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Urgent help needed: Give up on mineral wool for free XPS?

matt2021 | Posted in Energy Efficiency and Durability on

Sorry for the “urgent help needed” post.  For my addition, four-season room in New Jersey, I have been planning to use, as insulation, (some) mineral wool for the floor (two inches of XPS, which I happen to have, and 5.5″ of Rockwool), and 5.5″ of Rockwool for the knee wall and the portions of wall above the windows (in addition to Zip System R6 sheathing).  The Rockwool’s cost will be around $1,000.

I might have an opportunity to acquire, for free, new XPS boards of various thickness.  Shall I get as many of them as possible, and save on all that Rockwool purchase?  In case the XPS foam boards are not enough for the whole project, are there reasons to use them more in the wall cavities or the floor cavities, or vice versa?

Thanks to anyone who can share their thoughts on this!

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  1. kbentley57 | | #1

    What you'll find with the free materials is a lot of frustration, and you may spend a lot of money on accessories making it kind of work, like cans of spray foam, etc.. It can be made to work, but if you're not so hard up that you shouldn't be doing a project in the first place, I'd just spend the cash on the rockwool.

    By all means acquire the free insulation, and do something with it, I just wouldn't try to cobble it into the walls / floor when a 5.5" batt already exists for that purpose.

    1. matt2021 | | #2

      Thanks Kyle! From what you say, it seems that rigid foam in cavities is appropriately used only if sealed against the studs and the like? I assumed that, with the Zip R6 sheathing properly sealed on the outside, and the inside carefully sealed (as I am planning to do) with some good-quality tape, the rigid foam could just be cut to size, for a good fit, and taped. One thing that concerns me is the stability of XPS v. mineral wool; you seem to think that the assembly with rigid foam in the cavities might work that well though.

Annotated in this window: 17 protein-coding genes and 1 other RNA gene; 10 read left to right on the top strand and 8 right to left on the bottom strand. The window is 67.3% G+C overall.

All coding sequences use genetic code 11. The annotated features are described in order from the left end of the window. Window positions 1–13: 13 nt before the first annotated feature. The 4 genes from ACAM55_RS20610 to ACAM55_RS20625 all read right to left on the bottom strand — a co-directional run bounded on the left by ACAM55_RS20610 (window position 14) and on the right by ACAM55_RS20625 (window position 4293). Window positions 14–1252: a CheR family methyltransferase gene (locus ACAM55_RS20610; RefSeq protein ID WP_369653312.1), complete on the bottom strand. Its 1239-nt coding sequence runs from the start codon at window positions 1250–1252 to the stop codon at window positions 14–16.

(I'll do the project regardless. Yet, the Rockwool I will need is $1,000, hence the appeal of using free rigid foam insulation, which would even have a higher R value, at least nominally, if indeed it is offered to me.)

  2. kbentley57 | | #3


    You're correct. I would only use rigid foam in a cavity if I were certain it could be well sealed. With a rigid product, it's hard to retrofit and do it well. Perhaps in a new build, if you use a table saw to make strips of the foam 14.5" wide (or 22.5"), you might be able to do it well enough, but that's a lot of time tied up in getting the insulation done, even if that time is free, it effects the schedule for other parts.

    While they can both be done, and both can work, my vote would still be to use the rock wool in the cavities unless the lead time on it was longer than you can stand in your region, and then I'd use the foam.

    I don't want to be that guy, but if you're using fibrous insulation, R21 fiberglass insulates about as well as R23 rockwool for 1/3 the price, especially since you've already got a head start with the Zip R.

    1. matt2021 | | #4

      Thanks again, Kyle. There is a lot of wisdom in what you write, including this:

      "I don't want to be that guy, but if you're using fibrous insulation, R21 fiberglass insulates about as well as R23 rockwool for 1/3 the price, especially since you've already got a head start with the Zip R."

      I'll research fiberglass again. I know it decays more than mineral wool; yet maybe that should not be a deal breaker. I imagine you're thinking of faced batts, right?

      1. kbentley57 | | #5